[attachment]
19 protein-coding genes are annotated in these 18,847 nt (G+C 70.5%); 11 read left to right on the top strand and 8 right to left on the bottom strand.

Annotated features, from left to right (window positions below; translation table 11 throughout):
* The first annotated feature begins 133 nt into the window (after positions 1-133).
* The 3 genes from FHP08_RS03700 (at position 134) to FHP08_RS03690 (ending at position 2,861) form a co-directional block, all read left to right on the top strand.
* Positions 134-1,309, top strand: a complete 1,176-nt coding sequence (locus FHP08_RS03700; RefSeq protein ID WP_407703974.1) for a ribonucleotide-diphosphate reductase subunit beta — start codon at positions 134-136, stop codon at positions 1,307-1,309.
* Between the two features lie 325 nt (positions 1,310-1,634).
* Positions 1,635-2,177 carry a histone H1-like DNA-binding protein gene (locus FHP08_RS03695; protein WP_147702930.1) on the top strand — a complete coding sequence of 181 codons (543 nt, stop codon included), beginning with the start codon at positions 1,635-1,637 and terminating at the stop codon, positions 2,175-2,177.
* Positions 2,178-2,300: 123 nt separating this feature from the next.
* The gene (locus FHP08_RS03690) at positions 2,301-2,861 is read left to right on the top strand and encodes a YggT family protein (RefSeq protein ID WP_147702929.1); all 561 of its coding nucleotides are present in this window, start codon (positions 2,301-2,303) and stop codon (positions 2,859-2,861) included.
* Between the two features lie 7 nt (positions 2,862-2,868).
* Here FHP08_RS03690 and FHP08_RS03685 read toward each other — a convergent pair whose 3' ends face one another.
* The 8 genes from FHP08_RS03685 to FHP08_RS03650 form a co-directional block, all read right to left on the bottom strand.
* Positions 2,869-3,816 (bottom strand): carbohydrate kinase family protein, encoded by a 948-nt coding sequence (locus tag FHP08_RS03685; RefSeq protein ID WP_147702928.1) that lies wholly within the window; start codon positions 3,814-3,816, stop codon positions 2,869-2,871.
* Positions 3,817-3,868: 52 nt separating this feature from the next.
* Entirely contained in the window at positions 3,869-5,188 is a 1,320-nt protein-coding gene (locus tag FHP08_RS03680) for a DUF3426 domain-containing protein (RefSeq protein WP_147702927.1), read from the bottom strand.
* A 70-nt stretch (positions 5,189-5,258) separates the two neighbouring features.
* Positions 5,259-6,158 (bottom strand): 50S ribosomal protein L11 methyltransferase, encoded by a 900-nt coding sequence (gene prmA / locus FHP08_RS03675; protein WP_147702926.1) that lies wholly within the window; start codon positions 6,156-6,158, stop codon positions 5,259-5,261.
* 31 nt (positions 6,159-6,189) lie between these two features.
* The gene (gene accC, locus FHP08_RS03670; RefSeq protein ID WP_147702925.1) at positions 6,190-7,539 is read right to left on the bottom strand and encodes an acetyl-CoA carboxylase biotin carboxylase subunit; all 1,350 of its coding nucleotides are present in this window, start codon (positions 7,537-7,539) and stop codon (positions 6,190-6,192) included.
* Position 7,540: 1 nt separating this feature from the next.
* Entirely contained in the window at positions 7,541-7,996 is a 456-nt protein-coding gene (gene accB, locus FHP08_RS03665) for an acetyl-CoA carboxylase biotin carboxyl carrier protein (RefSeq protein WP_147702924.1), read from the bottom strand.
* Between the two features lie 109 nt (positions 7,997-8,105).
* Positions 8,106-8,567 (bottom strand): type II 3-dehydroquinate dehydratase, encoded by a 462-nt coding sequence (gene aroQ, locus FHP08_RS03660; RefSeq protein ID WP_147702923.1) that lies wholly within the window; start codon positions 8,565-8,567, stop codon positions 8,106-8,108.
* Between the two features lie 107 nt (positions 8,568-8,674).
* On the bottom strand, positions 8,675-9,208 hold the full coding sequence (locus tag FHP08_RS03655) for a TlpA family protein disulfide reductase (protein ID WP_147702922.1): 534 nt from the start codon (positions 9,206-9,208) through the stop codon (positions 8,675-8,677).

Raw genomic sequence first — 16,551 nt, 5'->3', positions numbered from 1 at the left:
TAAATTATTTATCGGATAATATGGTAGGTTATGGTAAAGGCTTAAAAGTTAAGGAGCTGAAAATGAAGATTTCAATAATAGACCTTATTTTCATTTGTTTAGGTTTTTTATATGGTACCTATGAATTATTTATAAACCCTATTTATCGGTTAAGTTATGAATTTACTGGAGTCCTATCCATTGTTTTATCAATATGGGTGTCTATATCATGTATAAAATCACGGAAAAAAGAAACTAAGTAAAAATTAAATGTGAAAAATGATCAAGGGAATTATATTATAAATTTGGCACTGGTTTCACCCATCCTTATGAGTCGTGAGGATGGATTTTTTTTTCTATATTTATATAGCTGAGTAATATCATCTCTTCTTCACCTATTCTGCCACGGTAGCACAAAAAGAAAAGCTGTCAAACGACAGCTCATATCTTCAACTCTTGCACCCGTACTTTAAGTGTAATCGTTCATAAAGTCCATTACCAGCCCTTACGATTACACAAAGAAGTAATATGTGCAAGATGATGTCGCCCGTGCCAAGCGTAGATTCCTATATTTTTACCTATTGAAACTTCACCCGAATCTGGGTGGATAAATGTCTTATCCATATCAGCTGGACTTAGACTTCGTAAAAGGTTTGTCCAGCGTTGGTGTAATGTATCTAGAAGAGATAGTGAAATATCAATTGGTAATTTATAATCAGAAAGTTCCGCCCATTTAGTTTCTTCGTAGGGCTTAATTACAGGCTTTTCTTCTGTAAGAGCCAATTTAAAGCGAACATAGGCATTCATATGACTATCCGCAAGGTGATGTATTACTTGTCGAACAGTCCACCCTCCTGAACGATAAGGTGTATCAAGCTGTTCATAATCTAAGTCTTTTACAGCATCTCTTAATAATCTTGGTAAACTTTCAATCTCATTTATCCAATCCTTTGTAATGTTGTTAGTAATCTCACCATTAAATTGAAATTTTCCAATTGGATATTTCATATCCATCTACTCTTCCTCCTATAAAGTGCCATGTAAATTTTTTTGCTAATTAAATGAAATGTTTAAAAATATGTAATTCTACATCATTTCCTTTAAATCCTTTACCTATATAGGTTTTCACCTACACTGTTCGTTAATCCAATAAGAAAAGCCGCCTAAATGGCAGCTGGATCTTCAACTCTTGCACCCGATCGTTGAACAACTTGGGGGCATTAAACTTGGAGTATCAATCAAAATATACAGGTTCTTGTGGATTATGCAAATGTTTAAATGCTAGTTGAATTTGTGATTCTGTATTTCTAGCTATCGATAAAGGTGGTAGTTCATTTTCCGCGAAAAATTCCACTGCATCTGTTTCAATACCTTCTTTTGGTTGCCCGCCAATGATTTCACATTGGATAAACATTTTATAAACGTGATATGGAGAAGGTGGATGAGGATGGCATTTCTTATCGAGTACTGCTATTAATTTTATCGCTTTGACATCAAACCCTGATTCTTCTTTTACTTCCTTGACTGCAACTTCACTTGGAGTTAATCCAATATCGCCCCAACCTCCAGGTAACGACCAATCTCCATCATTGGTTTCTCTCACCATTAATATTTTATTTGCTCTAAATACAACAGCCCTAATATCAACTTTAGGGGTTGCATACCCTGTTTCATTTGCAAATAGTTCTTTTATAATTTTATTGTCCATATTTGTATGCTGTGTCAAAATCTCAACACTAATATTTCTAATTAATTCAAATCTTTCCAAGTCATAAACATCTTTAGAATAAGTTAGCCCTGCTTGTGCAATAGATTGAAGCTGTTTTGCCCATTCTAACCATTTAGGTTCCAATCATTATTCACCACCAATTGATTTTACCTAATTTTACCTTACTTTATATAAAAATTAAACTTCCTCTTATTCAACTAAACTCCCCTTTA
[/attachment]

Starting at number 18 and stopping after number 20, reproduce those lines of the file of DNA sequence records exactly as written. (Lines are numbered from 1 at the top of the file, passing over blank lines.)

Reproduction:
* 31 nt (positions 6,159-6,189) lie between these two features.
* The gene (gene accC, locus FHP08_RS03670; RefSeq protein ID WP_147702925.1) at positions 6,190-7,539 is read right to left on the bottom strand and encodes an acetyl-CoA carboxylase biotin carboxylase subunit; all 1,350 of its coding nucleotides are present in this window, start codon (positions 7,537-7,539) and stop codon (positions 6,190-6,192) included.
* Position 7,540: 1 nt separating this feature from the next.